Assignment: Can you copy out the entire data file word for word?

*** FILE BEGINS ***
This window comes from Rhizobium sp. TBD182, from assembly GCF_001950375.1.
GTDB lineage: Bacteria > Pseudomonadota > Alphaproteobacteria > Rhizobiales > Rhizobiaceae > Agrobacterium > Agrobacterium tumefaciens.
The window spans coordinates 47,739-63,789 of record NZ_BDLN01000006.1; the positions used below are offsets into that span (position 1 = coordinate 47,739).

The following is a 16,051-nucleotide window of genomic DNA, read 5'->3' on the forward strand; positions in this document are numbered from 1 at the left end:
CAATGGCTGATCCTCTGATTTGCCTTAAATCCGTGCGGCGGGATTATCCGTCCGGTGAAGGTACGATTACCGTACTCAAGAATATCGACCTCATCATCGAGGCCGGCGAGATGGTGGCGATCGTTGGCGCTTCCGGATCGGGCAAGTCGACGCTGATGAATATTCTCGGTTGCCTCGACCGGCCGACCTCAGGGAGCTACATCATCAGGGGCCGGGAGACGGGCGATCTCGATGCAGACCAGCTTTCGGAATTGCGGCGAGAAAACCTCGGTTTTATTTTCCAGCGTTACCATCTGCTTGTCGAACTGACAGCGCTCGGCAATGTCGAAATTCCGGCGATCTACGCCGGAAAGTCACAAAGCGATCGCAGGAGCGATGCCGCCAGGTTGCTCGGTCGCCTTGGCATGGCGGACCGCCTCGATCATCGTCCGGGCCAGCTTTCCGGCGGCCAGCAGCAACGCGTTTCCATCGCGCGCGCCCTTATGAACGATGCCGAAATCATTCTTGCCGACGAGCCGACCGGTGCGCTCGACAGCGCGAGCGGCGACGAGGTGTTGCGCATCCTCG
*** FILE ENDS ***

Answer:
This window comes from Rhizobium sp. TBD182, from assembly GCF_001950375.1.
GTDB lineage: Bacteria > Pseudomonadota > Alphaproteobacteria > Rhizobiales > Rhizobiaceae > Agrobacterium > Agrobacterium tumefaciens.
The window spans coordinates 47,739-63,789 of record NZ_BDLN01000006.1; the positions used below are offsets into that span (position 1 = coordinate 47,739).

The following is a 16,051-nucleotide window of genomic DNA, read 5'->3' on the forward strand; positions in this document are numbered from 1 at the left end:
CAATGGCTGATCCTCTGATTTGCCTTAAATCCGTGCGGCGGGATTATCCGTCCGGTGAAGGTACGATTACCGTACTCAAGAATATCGACCTCATCATCGAGGCCGGCGAGATGGTGGCGATCGTTGGCGCTTCCGGATCGGGCAAGTCGACGCTGATGAATATTCTCGGTTGCCTCGACCGGCCGACCTCAGGGAGCTACATCATCAGGGGCCGGGAGACGGGCGATCTCGATGCAGACCAGCTTTCGGAATTGCGGCGAGAAAACCTCGGTTTTATTTTCCAGCGTTACCATCTGCTTGTCGAACTGACAGCGCTCGGCAATGTCGAAATTCCGGCGATCTACGCCGGAAAGTCACAAAGCGATCGCAGGAGCGATGCCGCCAGGTTGCTCGGTCGCCTTGGCATGGCGGACCGCCTCGATCATCGTCCGGGCCAGCTTTCCGGCGGCCAGCAGCAACGCGTTTCCATCGCGCGCGCCCTTATGAACGATGCCGAAATCATTCTTGCCGACGAGCCGACCGGTGCGCTCGACAGCGCGAGCGGCGACGAGGTGTTGCGCATCCTCG